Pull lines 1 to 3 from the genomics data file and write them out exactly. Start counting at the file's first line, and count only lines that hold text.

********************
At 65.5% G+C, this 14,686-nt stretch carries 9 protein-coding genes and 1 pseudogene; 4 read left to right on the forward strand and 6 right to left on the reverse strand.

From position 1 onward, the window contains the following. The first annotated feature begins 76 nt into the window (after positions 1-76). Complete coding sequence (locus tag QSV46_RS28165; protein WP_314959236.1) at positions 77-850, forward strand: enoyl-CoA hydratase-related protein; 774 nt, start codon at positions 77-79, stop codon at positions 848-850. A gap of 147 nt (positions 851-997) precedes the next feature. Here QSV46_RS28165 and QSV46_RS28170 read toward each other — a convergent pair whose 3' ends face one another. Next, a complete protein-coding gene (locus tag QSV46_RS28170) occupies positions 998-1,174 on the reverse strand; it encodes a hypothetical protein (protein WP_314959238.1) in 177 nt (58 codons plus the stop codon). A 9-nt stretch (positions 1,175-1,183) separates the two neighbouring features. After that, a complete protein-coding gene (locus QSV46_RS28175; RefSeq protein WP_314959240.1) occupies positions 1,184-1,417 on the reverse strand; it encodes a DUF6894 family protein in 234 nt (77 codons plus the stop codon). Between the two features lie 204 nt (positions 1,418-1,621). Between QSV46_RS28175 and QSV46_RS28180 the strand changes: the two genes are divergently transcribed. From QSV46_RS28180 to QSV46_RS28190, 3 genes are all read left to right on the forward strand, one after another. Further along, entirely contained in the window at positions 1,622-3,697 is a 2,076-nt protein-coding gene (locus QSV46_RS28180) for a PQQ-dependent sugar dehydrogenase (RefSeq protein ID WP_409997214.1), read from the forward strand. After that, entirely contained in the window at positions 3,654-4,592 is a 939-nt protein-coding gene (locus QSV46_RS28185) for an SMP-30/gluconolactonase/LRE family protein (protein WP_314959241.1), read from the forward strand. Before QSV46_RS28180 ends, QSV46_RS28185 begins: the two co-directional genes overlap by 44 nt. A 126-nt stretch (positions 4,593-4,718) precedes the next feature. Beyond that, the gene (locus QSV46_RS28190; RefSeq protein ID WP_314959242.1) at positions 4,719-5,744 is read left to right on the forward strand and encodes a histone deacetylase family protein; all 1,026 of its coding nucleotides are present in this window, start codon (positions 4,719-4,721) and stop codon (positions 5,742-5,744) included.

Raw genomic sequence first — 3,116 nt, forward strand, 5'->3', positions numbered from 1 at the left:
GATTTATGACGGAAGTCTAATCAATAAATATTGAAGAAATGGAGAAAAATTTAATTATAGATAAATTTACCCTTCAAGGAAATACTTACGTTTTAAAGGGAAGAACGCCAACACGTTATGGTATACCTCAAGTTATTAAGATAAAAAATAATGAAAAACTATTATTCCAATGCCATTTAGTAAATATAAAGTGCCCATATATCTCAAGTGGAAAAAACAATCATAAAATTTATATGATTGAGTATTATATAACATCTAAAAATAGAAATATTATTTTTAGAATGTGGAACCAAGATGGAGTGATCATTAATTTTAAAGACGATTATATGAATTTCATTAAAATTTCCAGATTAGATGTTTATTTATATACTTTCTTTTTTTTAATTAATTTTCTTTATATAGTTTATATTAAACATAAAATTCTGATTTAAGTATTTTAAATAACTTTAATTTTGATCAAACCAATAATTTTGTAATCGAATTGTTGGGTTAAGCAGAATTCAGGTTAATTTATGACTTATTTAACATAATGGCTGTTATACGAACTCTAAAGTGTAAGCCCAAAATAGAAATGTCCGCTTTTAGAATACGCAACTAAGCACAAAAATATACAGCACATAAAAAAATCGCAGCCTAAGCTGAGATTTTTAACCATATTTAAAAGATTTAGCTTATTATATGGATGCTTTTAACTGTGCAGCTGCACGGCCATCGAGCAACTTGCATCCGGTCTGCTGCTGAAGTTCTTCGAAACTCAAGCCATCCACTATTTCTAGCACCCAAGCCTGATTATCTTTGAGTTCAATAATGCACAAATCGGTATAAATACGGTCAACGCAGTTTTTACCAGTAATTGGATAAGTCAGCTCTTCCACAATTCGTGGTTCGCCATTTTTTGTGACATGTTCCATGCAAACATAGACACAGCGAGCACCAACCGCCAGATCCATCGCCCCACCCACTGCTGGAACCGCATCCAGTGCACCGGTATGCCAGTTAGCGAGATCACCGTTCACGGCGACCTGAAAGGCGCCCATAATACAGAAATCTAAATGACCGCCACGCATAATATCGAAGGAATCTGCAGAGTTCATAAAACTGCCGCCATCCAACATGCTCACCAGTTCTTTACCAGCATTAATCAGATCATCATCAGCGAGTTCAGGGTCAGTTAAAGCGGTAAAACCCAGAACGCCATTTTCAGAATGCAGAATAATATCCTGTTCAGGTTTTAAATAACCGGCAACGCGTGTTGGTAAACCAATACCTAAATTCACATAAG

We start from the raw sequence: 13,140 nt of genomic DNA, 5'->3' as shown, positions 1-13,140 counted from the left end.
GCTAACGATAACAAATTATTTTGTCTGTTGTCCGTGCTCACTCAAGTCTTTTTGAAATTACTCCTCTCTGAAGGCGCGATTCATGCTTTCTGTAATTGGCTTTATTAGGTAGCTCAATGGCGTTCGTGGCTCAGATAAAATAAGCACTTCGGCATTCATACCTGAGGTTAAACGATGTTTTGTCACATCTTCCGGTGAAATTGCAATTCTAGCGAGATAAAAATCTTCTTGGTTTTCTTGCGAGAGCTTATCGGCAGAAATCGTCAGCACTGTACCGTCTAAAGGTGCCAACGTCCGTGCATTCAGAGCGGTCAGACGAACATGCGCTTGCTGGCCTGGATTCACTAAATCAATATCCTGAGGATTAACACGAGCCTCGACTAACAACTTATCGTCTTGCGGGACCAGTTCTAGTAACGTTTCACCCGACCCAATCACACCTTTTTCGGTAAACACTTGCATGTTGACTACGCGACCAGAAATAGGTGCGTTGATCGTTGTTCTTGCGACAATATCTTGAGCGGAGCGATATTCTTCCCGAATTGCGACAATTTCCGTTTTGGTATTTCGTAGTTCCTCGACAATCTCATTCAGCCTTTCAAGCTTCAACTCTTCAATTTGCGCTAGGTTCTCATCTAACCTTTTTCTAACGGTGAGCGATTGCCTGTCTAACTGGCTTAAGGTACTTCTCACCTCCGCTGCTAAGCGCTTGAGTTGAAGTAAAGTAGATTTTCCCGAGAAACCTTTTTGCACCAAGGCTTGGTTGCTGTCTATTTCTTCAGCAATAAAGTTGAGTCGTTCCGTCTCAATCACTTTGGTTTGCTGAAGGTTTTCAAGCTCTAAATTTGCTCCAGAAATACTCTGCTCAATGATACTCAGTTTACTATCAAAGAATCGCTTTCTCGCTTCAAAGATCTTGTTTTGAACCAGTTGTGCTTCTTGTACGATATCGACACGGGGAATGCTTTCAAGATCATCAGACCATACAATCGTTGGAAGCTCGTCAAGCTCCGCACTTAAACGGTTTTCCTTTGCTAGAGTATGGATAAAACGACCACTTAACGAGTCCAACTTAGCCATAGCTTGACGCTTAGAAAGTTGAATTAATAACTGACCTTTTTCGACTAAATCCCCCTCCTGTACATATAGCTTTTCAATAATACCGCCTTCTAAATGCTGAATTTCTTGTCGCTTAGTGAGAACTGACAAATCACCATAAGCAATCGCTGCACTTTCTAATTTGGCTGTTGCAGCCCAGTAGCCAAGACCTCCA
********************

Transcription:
At 65.5% G+C, this 14,686-nt stretch carries 9 protein-coding genes and 1 pseudogene; 4 read left to right on the forward strand and 6 right to left on the reverse strand.

From position 1 onward, the window contains the following. The first annotated feature begins 76 nt into the window (after positions 1-76). Complete coding sequence (locus tag QSV46_RS28165; protein WP_314959236.1) at positions 77-850, forward strand: enoyl-CoA hydratase-related protein; 774 nt, start codon at positions 77-79, stop codon at positions 848-850. A gap of 147 nt (positions 851-997) precedes the next feature. Here QSV46_RS28165 and QSV46_RS28170 read toward each other — a convergent pair whose 3' ends face one another. Next, a complete protein-coding gene (locus tag QSV46_RS28170) occupies positions 998-1,174 on the reverse strand; it encodes a hypothetical protein (protein WP_314959238.1) in 177 nt (58 codons plus the stop codon). A 9-nt stretch (positions 1,175-1,183) separates the two neighbouring features. After that, a complete protein-coding gene (locus QSV46_RS28175; RefSeq protein WP_314959240.1) occupies positions 1,184-1,417 on the reverse strand; it encodes a DUF6894 family protein in 234 nt (77 codons plus the stop codon). Between the two features lie 204 nt (positions 1,418-1,621). Between QSV46_RS28175 and QSV46_RS28180 the strand changes: the two genes are divergently transcribed. From QSV46_RS28180 to QSV46_RS28190, 3 genes are all read left to right on the forward strand, one after another. Further along, entirely contained in the window at positions 1,622-3,697 is a 2,076-nt protein-coding gene (locus QSV46_RS28180) for a PQQ-dependent sugar dehydrogenase (RefSeq protein ID WP_409997214.1), read from the forward strand. After that, entirely contained in the window at positions 3,654-4,592 is a 939-nt protein-coding gene (locus QSV46_RS28185) for an SMP-30/gluconolactonase/LRE family protein (protein WP_314959241.1), read from the forward strand. Before QSV46_RS28180 ends, QSV46_RS28185 begins: the two co-directional genes overlap by 44 nt. A 126-nt stretch (positions 4,593-4,718) precedes the next feature. Beyond that, the gene (locus QSV46_RS28190; RefSeq protein ID WP_314959242.1) at positions 4,719-5,744 is read left to right on the forward strand and encodes a histone deacetylase family protein; all 1,026 of its coding nucleotides are present in this window, start codon (positions 4,719-4,721) and stop codon (positions 5,742-5,744) included.

Raw genomic sequence first — 3,116 nt, forward strand, 5'->3', positions numbered from 1 at the left: